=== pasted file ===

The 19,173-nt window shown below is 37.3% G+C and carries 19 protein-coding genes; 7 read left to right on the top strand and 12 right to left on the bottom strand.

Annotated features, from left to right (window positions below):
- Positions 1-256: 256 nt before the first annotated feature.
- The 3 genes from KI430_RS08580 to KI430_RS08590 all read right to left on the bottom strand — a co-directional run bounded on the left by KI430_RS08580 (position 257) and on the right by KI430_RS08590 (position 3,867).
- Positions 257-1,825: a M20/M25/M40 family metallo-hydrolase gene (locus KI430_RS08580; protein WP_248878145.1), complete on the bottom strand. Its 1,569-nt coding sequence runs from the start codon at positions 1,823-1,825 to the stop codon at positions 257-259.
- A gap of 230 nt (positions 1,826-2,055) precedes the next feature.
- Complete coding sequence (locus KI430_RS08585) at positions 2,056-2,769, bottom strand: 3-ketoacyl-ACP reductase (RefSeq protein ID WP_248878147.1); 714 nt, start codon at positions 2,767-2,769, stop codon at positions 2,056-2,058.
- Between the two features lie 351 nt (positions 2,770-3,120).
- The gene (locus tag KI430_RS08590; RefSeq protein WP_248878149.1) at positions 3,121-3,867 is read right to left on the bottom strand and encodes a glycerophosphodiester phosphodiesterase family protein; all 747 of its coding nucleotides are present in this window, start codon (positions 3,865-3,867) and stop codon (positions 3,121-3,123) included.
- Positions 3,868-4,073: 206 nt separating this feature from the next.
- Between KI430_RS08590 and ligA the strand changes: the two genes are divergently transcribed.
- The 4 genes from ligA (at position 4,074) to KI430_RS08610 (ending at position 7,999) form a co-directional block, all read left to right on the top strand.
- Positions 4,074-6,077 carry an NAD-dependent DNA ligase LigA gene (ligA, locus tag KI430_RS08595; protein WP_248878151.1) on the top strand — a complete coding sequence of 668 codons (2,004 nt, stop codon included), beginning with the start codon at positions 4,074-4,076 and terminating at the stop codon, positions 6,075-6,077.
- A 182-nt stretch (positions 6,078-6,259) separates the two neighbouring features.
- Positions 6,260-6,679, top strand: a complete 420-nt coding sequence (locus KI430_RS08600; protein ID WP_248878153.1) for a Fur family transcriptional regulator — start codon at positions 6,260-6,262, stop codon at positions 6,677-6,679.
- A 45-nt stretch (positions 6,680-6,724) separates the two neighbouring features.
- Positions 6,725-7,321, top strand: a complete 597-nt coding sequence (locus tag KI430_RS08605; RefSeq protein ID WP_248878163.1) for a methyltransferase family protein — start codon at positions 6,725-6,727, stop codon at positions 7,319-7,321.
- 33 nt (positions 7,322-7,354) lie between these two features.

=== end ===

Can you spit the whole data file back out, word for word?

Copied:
The 19,173-nt window shown below is 37.3% G+C and carries 19 protein-coding genes; 7 read left to right on the top strand and 12 right to left on the bottom strand.

Annotated features, from left to right (window positions below):
- Positions 1-256: 256 nt before the first annotated feature.
- The 3 genes from KI430_RS08580 to KI430_RS08590 all read right to left on the bottom strand — a co-directional run bounded on the left by KI430_RS08580 (position 257) and on the right by KI430_RS08590 (position 3,867).
- Positions 257-1,825: a M20/M25/M40 family metallo-hydrolase gene (locus KI430_RS08580; protein WP_248878145.1), complete on the bottom strand. Its 1,569-nt coding sequence runs from the start codon at positions 1,823-1,825 to the stop codon at positions 257-259.
- A gap of 230 nt (positions 1,826-2,055) precedes the next feature.
- Complete coding sequence (locus KI430_RS08585) at positions 2,056-2,769, bottom strand: 3-ketoacyl-ACP reductase (RefSeq protein ID WP_248878147.1); 714 nt, start codon at positions 2,767-2,769, stop codon at positions 2,056-2,058.
- Between the two features lie 351 nt (positions 2,770-3,120).
- The gene (locus tag KI430_RS08590; RefSeq protein WP_248878149.1) at positions 3,121-3,867 is read right to left on the bottom strand and encodes a glycerophosphodiester phosphodiesterase family protein; all 747 of its coding nucleotides are present in this window, start codon (positions 3,865-3,867) and stop codon (positions 3,121-3,123) included.
- Positions 3,868-4,073: 206 nt separating this feature from the next.
- Between KI430_RS08590 and ligA the strand changes: the two genes are divergently transcribed.
- The 4 genes from ligA (at position 4,074) to KI430_RS08610 (ending at position 7,999) form a co-directional block, all read left to right on the top strand.
- Positions 4,074-6,077 carry an NAD-dependent DNA ligase LigA gene (ligA, locus tag KI430_RS08595; protein WP_248878151.1) on the top strand — a complete coding sequence of 668 codons (2,004 nt, stop codon included), beginning with the start codon at positions 4,074-4,076 and terminating at the stop codon, positions 6,075-6,077.
- A 182-nt stretch (positions 6,078-6,259) separates the two neighbouring features.
- Positions 6,260-6,679, top strand: a complete 420-nt coding sequence (locus KI430_RS08600; protein ID WP_248878153.1) for a Fur family transcriptional regulator — start codon at positions 6,260-6,262, stop codon at positions 6,677-6,679.
- A 45-nt stretch (positions 6,680-6,724) separates the two neighbouring features.
- Positions 6,725-7,321, top strand: a complete 597-nt coding sequence (locus tag KI430_RS08605; RefSeq protein ID WP_248878163.1) for a methyltransferase family protein — start codon at positions 6,725-6,727, stop codon at positions 7,319-7,321.
- 33 nt (positions 7,322-7,354) lie between these two features.